The submissions will form the basis of an exhibition to be hosted in the Finnish Pavilion at the forthcoming Venice Architecture Biennale in 2016. The main exhibition at the Venice Biennale will be curated by the Chilean architect Alejandro Aravena. Its theme, Reporting from the front, is a call for proactive communal responsibility among architectural practitioners.

4 Reasons to Come to Finland this August

18:00 - 22 July, 2015
4 Reasons to Come to Finland this August, University of Jyväskylä / Alvar Aalto. Image © Nico Saieh
University of Jyväskylä / Alvar Aalto. Image © Nico Saieh

Tommi Lindh, director of the Alvar Aalto Foundation, shares four exciting reasons to enjoy the architectural offerings of Finland this summer.

Architecture hasn't been this intensively represented in the Finnish summer events ever. The whole summer is full of nice places to visit, but what makes August so very special is what's happening in Helsinki and Jyväskylä in the beginning of the month. The Alvar Aalto Symposium kicks off with lectures by the Museum of Finnish Architecture in Helsinki on Wednesday, August 5 and continues to Jyväskylä where the main event starts on Friday, August 7 with the first thematic session and a keynote presentation by Liu Xiaodu of Urbanus.

AD Interviews: Juulia Kauste / Museum of Finnish Architecture (MFA)

01:00 - 8 December, 2014

On her recent trip to Chile for the Finland-Chile Architecture Marathon lecture series we had the chance to chat with Juulie Kauste, the director of the Museum of Finnish Architecture (MFA) in Helsinki. “[MFA] has always had the dual mission of focusing on collecting the heritage of architecture in Finland as well as focusing on contemporary architecture both in Finland and internationally,” Kauste explained.

One of the oldest architecture-focused museums in the world, MFA is unusual in that not only do they archive the work of every Finnish architect, but they also play an active role in promoting Finnish architecture and participating in the global architectural community. At both the Shenzhen Biennale and the 2014 Venice Biennale, MFA hosted “Re-Creation,” an installation that used both traditional Finnish and Chinese construction techniques to explore the concepts of “copying” and “reinterpretation.”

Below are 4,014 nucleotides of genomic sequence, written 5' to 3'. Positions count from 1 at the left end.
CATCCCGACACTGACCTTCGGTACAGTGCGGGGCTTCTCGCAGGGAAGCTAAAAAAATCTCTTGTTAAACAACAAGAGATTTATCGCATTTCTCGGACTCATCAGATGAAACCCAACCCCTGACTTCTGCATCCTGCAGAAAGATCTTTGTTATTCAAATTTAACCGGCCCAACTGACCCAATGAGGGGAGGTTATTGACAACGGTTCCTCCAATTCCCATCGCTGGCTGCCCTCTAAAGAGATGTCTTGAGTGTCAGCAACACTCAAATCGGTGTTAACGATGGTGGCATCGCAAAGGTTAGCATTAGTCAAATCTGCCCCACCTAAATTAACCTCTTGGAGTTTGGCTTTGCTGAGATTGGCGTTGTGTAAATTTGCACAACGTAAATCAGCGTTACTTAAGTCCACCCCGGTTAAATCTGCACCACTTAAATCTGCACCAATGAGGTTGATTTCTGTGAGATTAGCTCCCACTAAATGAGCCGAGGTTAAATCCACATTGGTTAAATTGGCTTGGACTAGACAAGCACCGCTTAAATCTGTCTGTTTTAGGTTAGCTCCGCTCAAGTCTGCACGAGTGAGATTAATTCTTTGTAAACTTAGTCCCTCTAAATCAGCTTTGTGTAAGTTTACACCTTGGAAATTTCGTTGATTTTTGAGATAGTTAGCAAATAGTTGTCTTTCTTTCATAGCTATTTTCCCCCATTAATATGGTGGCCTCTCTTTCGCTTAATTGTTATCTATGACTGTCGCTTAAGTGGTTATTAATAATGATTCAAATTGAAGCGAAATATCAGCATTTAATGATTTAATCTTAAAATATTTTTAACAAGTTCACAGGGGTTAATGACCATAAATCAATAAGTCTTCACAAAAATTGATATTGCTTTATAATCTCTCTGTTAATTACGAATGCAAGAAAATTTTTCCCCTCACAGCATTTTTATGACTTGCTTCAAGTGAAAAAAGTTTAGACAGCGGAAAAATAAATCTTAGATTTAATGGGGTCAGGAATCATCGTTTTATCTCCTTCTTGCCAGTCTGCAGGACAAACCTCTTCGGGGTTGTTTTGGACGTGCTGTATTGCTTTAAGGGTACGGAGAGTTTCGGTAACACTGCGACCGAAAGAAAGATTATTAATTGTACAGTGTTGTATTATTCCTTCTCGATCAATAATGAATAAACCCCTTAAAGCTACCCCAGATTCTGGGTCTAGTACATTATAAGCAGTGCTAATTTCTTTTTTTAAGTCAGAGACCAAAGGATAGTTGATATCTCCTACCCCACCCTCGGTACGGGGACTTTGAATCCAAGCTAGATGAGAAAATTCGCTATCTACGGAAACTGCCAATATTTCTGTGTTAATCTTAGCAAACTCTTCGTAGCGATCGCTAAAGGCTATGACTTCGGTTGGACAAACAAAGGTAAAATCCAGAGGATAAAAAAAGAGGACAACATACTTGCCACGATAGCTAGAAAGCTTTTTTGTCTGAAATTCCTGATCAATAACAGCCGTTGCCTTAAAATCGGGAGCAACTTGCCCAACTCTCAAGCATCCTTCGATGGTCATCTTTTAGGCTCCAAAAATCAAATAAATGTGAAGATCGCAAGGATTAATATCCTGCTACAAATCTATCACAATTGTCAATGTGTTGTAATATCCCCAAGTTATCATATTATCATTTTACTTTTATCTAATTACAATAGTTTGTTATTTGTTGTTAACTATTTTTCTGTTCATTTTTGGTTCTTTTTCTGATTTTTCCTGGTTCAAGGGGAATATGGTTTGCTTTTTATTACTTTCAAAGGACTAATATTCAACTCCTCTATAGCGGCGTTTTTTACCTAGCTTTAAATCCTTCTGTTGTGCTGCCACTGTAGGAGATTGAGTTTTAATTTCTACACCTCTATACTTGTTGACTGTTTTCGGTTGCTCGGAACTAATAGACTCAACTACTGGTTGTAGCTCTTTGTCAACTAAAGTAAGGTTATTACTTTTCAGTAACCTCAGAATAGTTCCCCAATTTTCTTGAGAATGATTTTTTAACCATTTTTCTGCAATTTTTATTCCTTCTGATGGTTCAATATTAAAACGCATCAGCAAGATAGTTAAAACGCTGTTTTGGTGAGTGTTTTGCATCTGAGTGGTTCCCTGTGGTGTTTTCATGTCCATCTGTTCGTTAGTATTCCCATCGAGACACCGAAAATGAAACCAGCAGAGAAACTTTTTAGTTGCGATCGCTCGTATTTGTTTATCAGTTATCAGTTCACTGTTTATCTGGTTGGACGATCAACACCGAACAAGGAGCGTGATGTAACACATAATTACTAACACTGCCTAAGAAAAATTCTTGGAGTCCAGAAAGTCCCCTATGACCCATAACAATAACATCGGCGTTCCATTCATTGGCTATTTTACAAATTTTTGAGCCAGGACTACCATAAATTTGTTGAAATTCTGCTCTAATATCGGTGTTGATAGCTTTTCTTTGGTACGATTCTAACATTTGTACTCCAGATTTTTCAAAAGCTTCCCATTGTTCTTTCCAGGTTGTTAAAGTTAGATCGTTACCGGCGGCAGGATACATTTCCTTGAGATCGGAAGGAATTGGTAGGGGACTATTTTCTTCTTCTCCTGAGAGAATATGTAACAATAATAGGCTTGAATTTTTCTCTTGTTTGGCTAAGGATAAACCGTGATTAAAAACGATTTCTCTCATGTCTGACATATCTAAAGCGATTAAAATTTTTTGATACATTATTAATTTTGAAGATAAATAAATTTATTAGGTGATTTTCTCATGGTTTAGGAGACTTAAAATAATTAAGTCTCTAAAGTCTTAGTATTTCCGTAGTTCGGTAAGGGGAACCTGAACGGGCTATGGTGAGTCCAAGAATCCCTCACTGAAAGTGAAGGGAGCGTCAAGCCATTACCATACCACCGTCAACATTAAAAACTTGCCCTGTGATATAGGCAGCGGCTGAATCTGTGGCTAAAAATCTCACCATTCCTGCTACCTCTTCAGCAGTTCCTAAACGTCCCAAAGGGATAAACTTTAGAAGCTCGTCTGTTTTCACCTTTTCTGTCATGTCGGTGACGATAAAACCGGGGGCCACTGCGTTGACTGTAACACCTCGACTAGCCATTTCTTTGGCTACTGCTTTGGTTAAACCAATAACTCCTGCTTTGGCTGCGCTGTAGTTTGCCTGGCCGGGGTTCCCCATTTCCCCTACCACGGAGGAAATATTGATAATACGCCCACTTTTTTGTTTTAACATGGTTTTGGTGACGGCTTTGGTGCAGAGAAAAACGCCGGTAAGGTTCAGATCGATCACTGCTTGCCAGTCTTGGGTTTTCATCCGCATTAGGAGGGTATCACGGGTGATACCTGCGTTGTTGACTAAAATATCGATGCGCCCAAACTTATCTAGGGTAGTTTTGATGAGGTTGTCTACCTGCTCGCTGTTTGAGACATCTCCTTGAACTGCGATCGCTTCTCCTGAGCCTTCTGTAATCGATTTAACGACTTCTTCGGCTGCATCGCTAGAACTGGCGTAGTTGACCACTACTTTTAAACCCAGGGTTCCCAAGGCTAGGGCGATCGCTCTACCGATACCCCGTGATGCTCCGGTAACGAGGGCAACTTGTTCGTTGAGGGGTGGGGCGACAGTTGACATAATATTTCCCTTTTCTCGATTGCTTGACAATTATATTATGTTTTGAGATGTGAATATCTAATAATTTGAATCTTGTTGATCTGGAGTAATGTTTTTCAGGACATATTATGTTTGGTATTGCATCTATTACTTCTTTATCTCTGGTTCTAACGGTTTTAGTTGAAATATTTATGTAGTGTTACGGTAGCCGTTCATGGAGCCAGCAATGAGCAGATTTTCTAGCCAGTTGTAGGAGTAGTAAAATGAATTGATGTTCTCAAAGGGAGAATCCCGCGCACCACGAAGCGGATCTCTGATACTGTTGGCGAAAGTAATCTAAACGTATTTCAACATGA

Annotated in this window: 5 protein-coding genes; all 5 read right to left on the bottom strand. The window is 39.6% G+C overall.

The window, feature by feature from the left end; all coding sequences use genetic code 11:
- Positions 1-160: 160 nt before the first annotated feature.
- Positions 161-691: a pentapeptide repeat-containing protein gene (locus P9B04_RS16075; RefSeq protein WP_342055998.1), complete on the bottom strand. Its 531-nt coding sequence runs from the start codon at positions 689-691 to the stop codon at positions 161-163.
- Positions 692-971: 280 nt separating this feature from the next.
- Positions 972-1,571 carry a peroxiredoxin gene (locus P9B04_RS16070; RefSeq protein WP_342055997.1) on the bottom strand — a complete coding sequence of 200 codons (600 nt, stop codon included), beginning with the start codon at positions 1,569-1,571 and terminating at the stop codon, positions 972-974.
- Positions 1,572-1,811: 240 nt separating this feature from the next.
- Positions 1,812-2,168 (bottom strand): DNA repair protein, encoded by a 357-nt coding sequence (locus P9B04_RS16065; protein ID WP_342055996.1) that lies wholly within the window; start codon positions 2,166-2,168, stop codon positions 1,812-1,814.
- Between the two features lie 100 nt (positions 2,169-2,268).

“The key part of the role of the museum is to provide a platform for a discussion and debate around architecture and around the ways in which architecture matters to society,” Kauste said. “It’s very much about this idea of sharing information about architecture, making information about architecture available, but also understandable.”

See what else Kauste has to say about what the role of architecture museums should be, how the digital age is affecting museums and the benefits of cross-cultural collaboration in the full video interview above and check out some of our past coverage on MFA below.  

Inside "Re-Creation" - Finland's Pavilion at Venice Biennale 2014

00:00 - 26 July, 2014
Inside "Re-Creation" - Finland's Pavilion at Venice Biennale 2014, Re-Creation. The Finnish Pavilion at the 2014 Venice Biennale.. Image © Nico Saieh
Re-Creation. The Finnish Pavilion at the 2014 Venice Biennale.. Image © Nico Saieh

Re-Creation is a two-part installation based on a concept by Anssi Lassila. One part of the installation was constructed by a Finnish master carpenter and his team, and the other by a Chinese team. Together the two parts of the installation strike up a subtle and complex dialogue between the architects and local builders.

Presented by the pavilion designed by Alvar Aalto in 1956, the installation "takes a stand on our relationship with the modern legacy and its tradition of international dialogue, and represents a quintessential product of topical international dialogue while at the same time offering its own unique interpretation of the dynamic between tradition and modernity." See images of the pavilion and enjoy a statement from the curators after the break.